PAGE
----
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Author(s): George D. Howe. Publications of the Florida Historical Society, Vol. 1, No. 4 (Jan, 1909), pp. 19-23. Published by: Florida Historical Society. http://www.jstor.org/stable/30138674

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The Father of Modern Refrigeration.
BY GEORGE D. HOWE..

[Reprinted from the November, 1908, number of Uncle Remus Magazine]

TEXTE INTEGRAL

Pack mules in old Rome and camel caravans in the Far East in early days bore compressed snow long distances from the mountain tops to cool the wine at banquets of the millionaires of the time. Some hundreds of years later scientists labored in their laboratories to devise chemical means for producing ice to cool wine in summer. There was no other evident need for artificial cooling, and even when ice-making had become a fairly well recognized industry in the United States ice was practically a byproduct of the brewery. Man’s eternal thirst might have been the underlying cause of the invention of ice-making and refrigeration by mechanical means had not Dr. John Gorrie, of Charleston, S. C., and Apalachicola, Fla., been actuated by a higher and nobler purpose.

At the World’s Congress of the Refrigerating Industries held in Paris from October 5th to 10th the specialists in refrigeration from all over the world discussed the growth of the science of refrigeration, its marvelous influence on the transportation of perishable food products and wonderful contribution to the comfort of mankind. This was the first international gathering of the men who have created the mechanical refrigerating industry, the first recognition of its place among the world’s great activities. All the leading governments sent distinguished official delegations and the scientific bodies were well represented.

At the Paris Congress the name of Edmond Carre was spoken with due reverence as the inventor of the first ice—making machine that was a commercial success. M. Carre should be honored as a pioneer, but to Dr. Gorrie, South Carolinian by birth and Floridian by adoption, the glory really belongs. M. Carre sought to produce the carafes frappes, water bottles with chunks of ice frozen inside, that are inseparable adjuncts to the tables of Parisian cafes, providing a cold chaser for wine. Dr. Gorrie wrought to cool the rooms of a hospital where fever patients were confined to grilling beds with the mercury near the century mark and no ice nearer than New England. M. Carre has been getting the glory because France decorates and pensions her servants to make their fame and existence sure. Dr. Gorrie made ice as early as 1845 while M. Carre was not successful until ten years later.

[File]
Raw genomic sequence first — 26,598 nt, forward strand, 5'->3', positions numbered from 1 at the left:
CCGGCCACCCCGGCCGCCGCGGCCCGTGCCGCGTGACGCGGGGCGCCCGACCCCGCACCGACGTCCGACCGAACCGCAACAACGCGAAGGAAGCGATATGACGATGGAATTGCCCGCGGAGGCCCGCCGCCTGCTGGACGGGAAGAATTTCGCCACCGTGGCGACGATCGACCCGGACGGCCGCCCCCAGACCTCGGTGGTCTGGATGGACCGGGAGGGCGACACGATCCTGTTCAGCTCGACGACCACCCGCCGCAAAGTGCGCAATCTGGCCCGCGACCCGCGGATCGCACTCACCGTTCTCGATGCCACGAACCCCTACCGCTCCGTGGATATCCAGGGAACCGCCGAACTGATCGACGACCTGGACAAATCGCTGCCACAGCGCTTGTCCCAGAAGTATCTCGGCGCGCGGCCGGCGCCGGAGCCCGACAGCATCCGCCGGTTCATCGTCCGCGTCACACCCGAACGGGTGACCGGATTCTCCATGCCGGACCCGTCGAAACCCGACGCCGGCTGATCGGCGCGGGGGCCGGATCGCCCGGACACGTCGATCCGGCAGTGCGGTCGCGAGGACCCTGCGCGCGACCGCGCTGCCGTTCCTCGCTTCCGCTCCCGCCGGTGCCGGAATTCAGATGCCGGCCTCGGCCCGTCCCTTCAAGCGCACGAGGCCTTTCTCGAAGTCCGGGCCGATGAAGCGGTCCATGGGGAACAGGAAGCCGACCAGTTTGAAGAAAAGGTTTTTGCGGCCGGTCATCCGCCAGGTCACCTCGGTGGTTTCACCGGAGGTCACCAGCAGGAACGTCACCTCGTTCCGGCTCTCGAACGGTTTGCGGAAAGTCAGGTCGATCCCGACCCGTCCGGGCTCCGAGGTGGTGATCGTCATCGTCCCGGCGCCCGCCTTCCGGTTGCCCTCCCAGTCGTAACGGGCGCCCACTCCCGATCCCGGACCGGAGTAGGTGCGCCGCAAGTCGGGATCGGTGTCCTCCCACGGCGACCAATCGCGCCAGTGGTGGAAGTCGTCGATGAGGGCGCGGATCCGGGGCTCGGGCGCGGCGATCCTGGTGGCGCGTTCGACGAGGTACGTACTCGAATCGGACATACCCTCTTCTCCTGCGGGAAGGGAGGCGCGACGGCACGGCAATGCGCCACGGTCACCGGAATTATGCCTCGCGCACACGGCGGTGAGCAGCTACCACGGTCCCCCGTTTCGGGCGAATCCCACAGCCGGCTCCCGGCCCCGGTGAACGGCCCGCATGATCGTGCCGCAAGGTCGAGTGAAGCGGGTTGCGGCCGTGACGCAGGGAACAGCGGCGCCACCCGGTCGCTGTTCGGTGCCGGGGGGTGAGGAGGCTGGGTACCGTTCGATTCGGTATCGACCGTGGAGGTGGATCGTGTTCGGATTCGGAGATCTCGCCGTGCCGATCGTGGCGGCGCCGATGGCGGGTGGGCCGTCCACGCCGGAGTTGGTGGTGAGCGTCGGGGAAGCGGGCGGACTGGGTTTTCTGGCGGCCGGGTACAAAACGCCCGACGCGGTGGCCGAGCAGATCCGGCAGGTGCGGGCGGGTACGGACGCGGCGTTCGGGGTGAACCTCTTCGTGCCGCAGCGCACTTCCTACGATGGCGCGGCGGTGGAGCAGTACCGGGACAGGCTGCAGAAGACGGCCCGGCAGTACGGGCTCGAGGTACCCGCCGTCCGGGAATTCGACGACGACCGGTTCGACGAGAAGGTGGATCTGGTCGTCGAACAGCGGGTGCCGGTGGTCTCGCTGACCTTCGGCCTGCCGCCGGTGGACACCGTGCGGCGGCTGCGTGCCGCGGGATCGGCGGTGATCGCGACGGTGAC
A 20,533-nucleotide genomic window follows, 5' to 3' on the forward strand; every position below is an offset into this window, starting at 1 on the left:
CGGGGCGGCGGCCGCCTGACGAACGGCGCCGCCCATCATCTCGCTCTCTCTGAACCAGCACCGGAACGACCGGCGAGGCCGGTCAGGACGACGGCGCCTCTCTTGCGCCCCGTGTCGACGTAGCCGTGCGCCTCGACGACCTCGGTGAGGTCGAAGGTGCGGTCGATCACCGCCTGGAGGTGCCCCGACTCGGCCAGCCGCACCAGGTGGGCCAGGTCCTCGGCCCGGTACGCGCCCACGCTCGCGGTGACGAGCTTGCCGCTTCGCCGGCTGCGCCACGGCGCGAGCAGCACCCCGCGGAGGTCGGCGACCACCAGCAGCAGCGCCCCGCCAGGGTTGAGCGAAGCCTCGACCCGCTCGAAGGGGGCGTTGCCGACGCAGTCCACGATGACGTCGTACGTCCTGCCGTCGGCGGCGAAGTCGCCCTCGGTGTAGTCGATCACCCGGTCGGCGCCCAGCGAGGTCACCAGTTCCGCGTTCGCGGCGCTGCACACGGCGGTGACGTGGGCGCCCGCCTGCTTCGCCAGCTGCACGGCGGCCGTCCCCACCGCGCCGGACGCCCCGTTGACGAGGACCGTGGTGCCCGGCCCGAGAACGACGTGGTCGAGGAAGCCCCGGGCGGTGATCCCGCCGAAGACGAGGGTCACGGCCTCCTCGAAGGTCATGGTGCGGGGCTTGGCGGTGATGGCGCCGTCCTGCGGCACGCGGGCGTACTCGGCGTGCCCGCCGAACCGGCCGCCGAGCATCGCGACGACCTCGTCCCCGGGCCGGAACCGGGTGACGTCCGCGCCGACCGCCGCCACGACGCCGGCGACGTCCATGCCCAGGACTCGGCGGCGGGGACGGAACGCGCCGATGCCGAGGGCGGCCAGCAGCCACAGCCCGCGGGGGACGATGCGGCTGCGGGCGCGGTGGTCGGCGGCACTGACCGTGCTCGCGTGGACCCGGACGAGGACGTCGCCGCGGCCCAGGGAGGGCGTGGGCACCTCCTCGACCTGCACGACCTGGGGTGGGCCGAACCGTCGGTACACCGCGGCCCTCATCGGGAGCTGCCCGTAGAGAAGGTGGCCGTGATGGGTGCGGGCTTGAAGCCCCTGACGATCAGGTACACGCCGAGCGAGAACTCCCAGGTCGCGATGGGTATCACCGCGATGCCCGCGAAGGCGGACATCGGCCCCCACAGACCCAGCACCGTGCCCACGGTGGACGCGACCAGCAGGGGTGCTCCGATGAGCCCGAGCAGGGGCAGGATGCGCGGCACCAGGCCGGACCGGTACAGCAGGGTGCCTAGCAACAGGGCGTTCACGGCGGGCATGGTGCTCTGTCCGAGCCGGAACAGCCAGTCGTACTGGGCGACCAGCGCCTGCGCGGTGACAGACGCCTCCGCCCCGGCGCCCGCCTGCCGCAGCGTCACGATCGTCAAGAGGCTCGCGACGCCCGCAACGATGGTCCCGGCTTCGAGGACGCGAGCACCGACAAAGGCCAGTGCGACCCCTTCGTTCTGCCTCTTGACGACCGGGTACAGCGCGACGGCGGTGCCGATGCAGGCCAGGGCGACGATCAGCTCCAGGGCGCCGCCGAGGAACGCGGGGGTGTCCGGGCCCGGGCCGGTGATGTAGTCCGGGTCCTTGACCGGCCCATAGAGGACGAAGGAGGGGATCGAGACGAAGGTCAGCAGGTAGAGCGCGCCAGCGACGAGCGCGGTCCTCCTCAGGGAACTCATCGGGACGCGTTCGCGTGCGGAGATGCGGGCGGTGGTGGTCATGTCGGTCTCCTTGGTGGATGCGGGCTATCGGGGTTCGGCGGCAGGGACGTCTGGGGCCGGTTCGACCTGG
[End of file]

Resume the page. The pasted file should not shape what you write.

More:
It was never Dr. Gorrie’s purpose to perfect a process for making ice, but all his energies were bent on air—cooling, primarily for hospitals where fever cases were being treated. At that time Apalachicola was the most important Florida seaport, being the outlet for all the cotton grown in the Chattahoochee Valley in Georgia and Alabama. The greatest drawback to the growth of the town was the prevalence of fever in summer. In his large practice Dr. Gorrie found it almost impossible to treat successfully violent cases of fever in the hot months. He first evolved the theory of controlling fever by cooling the patient by external means and it is fully set forth in the newspaper and scientific print of the day. He was almost fifty years in advance of his profession along this line, but to-day the medical world recognizes the value of his teachings without always recognizing whence they originally came.

While pursuing his experiments in air-cooling, Dr. Gorrie produced small blocks of ice, about the size of the ordinary building brick. His process was the precursor of the compressed—air ice-making machine almost universally used now on shipboard. A French cotton—buyer, M. Rosan, residing in Apalachicola during the shipping season, saw the machine in operation and induced the inventor to give a public demonstration at the Mansion House, the leading hotel, in the summer of 1850. The machine was placed on the table in the dining hall, ice was made and served to the banqueters. The news of the event caused great interest throughout the country.